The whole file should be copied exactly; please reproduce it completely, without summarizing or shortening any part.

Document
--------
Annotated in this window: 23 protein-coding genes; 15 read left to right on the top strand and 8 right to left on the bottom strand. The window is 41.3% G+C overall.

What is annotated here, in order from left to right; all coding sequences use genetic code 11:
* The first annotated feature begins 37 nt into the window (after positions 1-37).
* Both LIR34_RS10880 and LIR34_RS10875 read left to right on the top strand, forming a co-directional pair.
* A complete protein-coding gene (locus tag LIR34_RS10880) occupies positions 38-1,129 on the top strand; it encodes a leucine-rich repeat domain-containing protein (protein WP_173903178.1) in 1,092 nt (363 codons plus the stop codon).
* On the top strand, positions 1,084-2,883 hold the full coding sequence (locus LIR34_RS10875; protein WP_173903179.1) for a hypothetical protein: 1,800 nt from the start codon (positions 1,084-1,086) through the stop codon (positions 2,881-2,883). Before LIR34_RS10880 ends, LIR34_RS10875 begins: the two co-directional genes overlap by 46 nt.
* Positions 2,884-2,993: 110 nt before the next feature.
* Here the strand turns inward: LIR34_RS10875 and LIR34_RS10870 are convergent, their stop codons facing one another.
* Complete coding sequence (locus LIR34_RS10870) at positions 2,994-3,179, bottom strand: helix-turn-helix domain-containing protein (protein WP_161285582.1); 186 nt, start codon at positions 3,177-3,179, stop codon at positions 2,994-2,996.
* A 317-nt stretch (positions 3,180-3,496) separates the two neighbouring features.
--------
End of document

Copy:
Annotated in this window: 23 protein-coding genes; 15 read left to right on the top strand and 8 right to left on the bottom strand. The window is 41.3% G+C overall.

What is annotated here, in order from left to right; all coding sequences use genetic code 11:
* The first annotated feature begins 37 nt into the window (after positions 1-37).
* Both LIR34_RS10880 and LIR34_RS10875 read left to right on the top strand, forming a co-directional pair.
* A complete protein-coding gene (locus tag LIR34_RS10880) occupies positions 38-1,129 on the top strand; it encodes a leucine-rich repeat domain-containing protein (protein WP_173903178.1) in 1,092 nt (363 codons plus the stop codon).
* On the top strand, positions 1,084-2,883 hold the full coding sequence (locus LIR34_RS10875; protein WP_173903179.1) for a hypothetical protein: 1,800 nt from the start codon (positions 1,084-1,086) through the stop codon (positions 2,881-2,883). Before LIR34_RS10880 ends, LIR34_RS10875 begins: the two co-directional genes overlap by 46 nt.
* Positions 2,884-2,993: 110 nt before the next feature.
* Here the strand turns inward: LIR34_RS10875 and LIR34_RS10870 are convergent, their stop codons facing one another.
* Complete coding sequence (locus LIR34_RS10870) at positions 2,994-3,179, bottom strand: helix-turn-helix domain-containing protein (protein WP_161285582.1); 186 nt, start codon at positions 3,177-3,179, stop codon at positions 2,994-2,996.
* A 317-nt stretch (positions 3,180-3,496) separates the two neighbouring features.